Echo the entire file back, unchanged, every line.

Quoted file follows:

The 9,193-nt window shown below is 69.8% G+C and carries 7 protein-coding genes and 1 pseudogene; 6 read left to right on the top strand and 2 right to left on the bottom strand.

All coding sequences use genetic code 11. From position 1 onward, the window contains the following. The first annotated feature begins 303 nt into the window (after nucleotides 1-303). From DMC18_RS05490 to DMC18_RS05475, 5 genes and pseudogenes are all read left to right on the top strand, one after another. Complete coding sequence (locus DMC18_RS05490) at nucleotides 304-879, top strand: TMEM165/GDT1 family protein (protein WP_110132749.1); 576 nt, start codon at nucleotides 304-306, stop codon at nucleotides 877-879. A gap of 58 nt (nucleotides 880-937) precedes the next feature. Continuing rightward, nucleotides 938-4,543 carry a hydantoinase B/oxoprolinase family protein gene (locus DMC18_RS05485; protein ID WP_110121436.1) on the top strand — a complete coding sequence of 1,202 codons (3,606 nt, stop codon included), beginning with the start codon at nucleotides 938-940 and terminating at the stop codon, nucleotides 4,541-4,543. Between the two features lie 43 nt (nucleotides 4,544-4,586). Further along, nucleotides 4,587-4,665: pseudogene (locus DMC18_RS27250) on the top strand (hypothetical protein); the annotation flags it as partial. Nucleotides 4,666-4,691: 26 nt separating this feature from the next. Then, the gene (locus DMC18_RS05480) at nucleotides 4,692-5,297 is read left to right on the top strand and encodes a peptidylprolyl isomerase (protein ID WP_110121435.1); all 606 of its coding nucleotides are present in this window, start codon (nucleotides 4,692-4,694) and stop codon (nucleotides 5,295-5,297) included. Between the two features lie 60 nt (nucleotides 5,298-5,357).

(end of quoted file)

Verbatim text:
The 9,193-nt window shown below is 69.8% G+C and carries 7 protein-coding genes and 1 pseudogene; 6 read left to right on the top strand and 2 right to left on the bottom strand.

All coding sequences use genetic code 11. From position 1 onward, the window contains the following. The first annotated feature begins 303 nt into the window (after nucleotides 1-303). From DMC18_RS05490 to DMC18_RS05475, 5 genes and pseudogenes are all read left to right on the top strand, one after another. Complete coding sequence (locus DMC18_RS05490) at nucleotides 304-879, top strand: TMEM165/GDT1 family protein (protein WP_110132749.1); 576 nt, start codon at nucleotides 304-306, stop codon at nucleotides 877-879. A gap of 58 nt (nucleotides 880-937) precedes the next feature. Continuing rightward, nucleotides 938-4,543 carry a hydantoinase B/oxoprolinase family protein gene (locus DMC18_RS05485; protein ID WP_110121436.1) on the top strand — a complete coding sequence of 1,202 codons (3,606 nt, stop codon included), beginning with the start codon at nucleotides 938-940 and terminating at the stop codon, nucleotides 4,541-4,543. Between the two features lie 43 nt (nucleotides 4,544-4,586). Further along, nucleotides 4,587-4,665: pseudogene (locus DMC18_RS27250) on the top strand (hypothetical protein); the annotation flags it as partial. Nucleotides 4,666-4,691: 26 nt separating this feature from the next. Then, the gene (locus DMC18_RS05480) at nucleotides 4,692-5,297 is read left to right on the top strand and encodes a peptidylprolyl isomerase (protein ID WP_110121435.1); all 606 of its coding nucleotides are present in this window, start codon (nucleotides 4,692-4,694) and stop codon (nucleotides 5,295-5,297) included. Between the two features lie 60 nt (nucleotides 5,298-5,357).